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Subtle Signs of Depression in Young Adults

Depression is a common mental health condition that can affect people of all ages, including young adults. 

About half of young adults report living with depression, and unfortunately, as many as 36% self-reported that their treatment needs are unmet. Other studies indicate that the actual numbers may be much higher since depression in young adults may be underdiagnosed and underreported. 

It’s not too surprising that depression can slide under the radar. While some signs of depression may be readily noticeable, there are often subtle indicators that can go unnoticed. Recognizing these subtle signs is crucial for early intervention and support. 

Read on as Dr. Hadi Estakhri highlights 10 subtle signs of depression in young adults and how our team at Allied Psychiatry & Mental Health in Newport Beach, California, can help.

1. Changes in sleep patterns 

If you’re suffering with depression, you may experience changes in your sleep habits. This can manifest as difficulty falling asleep, frequent waking during the night, or even oversleeping. Pay attention to these shifts (either more sleep or less sleep), as they can both be early signs of depression.

2. Loss of interest in hobbies 

Hobbies are good for your mental wellness, and they can even help lower your stress levels. Whether you enjoy knitting, painting, or lifting weights, making time for your hobbies is important. 

Unfortunately, depression can contribute to a loss of interest in your favorite activities. You may begin to withdraw from hobbies, social interactions, and other interests you used to be passionate about, and it can happen slowly over time. 

3. Increased irritability

Depression can lead to heightened irritability and mood swings. You may become easily frustrated, agitated, or quick to anger. These emotional changes can be subtle but significant. You might even mistake the mood swings for a lack of sleep or hormonal imbalances. 

4. Changes in eating patterns 

Depression can also impact eating habits. You might find that food just isn’t appealing. If your appetite nosedives, you might lose weight unintentionally. Lack of food can also contribute to increased mood swings.

On the other hand, depression can also lead to an increased intake of comfort foods. Just like with changes in your sleep, take note of deviations in either direction.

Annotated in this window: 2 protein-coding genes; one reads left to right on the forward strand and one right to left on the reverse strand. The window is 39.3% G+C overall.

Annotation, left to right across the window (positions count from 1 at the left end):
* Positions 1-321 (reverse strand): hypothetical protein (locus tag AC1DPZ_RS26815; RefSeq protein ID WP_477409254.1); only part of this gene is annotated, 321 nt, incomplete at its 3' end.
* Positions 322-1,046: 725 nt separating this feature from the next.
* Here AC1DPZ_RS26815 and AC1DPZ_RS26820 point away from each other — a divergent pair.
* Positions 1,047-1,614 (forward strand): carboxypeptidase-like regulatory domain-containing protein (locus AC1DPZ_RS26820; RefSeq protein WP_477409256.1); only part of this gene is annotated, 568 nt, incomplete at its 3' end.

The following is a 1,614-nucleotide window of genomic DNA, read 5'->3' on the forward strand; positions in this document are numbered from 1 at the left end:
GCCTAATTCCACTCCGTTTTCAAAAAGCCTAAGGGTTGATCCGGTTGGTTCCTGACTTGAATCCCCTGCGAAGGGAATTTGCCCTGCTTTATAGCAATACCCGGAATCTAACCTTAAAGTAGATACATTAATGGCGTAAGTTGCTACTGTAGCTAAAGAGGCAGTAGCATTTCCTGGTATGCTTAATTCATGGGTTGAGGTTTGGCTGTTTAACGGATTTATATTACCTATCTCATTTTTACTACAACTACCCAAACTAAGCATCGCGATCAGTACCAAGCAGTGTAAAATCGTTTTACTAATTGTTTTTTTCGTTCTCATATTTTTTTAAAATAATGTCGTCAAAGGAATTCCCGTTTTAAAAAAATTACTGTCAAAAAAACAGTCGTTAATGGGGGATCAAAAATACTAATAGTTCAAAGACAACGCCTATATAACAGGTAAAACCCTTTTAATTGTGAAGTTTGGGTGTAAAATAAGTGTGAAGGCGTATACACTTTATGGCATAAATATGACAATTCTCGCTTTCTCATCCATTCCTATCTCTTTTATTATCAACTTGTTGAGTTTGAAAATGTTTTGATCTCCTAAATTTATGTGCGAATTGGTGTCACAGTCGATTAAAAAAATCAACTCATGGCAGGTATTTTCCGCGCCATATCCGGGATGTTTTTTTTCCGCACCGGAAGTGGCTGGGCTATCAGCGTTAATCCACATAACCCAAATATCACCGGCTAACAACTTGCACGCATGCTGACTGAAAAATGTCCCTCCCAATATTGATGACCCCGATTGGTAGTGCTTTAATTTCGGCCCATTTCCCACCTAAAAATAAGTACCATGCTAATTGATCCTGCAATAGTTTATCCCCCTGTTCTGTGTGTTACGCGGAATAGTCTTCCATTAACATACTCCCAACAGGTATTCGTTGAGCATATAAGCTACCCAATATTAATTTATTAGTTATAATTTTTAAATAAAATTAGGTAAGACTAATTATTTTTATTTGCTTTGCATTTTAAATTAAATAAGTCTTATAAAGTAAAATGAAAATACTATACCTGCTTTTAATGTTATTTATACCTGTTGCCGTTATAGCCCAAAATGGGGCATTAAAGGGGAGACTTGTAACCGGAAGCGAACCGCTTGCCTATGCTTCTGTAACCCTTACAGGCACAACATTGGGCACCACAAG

5. Brain fog

Depression can impair your cognitive functions. You may find it challenging to concentrate on tasks, make decisions, or remember details. These difficulties can affect academic or work performance. Don’t brush it off as “just” brain fog.

6. Feelings of guilt or worthlessness

Depression often casts a shadow of guilt and worthlessness. You may constantly blame yourself for your struggles and feel like they’re burdensome to others. Because most people think of depression as feeling sad, these thoughts of guilt may sneak into your thoughts and go undetected as signs of depression.

7. Social isolation

Isolating from friends and family is a subtle yet critical sign of depression. You may withdraw from social engagements, avoid interactions, and become increasingly isolated. This too can happen slowly over time. You might decline just one event, but then that one event can turn into two or three.

8. Physical ailments

Depression isn’t just in your head. It can cause physical symptoms as well. Take note of any frequent headaches, stomachaches, or muscle tension. All of these can be signs of depression that are easily mistaken for symptoms of other conditions. 

9. Constant fatigue 

It's one thing to feel tired after a late night, but persistent fatigue and a lack of energy are common in depression. If you feel physically and emotionally drained, it can make even simple daily tasks feel impossible.

10. Suicidal thoughts

While suicidal thoughts themselves aren’t subtle, the subtlety lies in how you may conceal or internalize these thoughts, which makes them less apparent to those around you. Suicidal thoughts are a critical and severe sign of emotional distress, and they should always be taken seriously and addressed promptly.

If you or someone you love is harboring suicidal thoughts, take immediate action by reaching out to a mental health professional here at Allied Psychiatry and Mental Health or the 988 Suicide and Crisis Lifeline. 

Get the help you need

If you suspect you’re dealing with depression, don’t hesitate to reach out to Dr. Estakhri. Whether you’re dealing with postpartum depression, major depressive disorder, bipolar disorder, or seasonal affective disorder, Dr. Estakhri is experienced in diagnosing and treating all types of depressive episodes in young adults.

Depending on your unique situation, you may benefit from medication, lifestyle modifications, dietary changes, transcranial magnetic stimulation (TMS) therapy, ketamine therapy, or cognitive behavioral therapy.

Depression is hard, but you don’t have to fight alone. Schedule a consultation today by calling us at 949-945-0927. You can also book an appointment online any time day or night.

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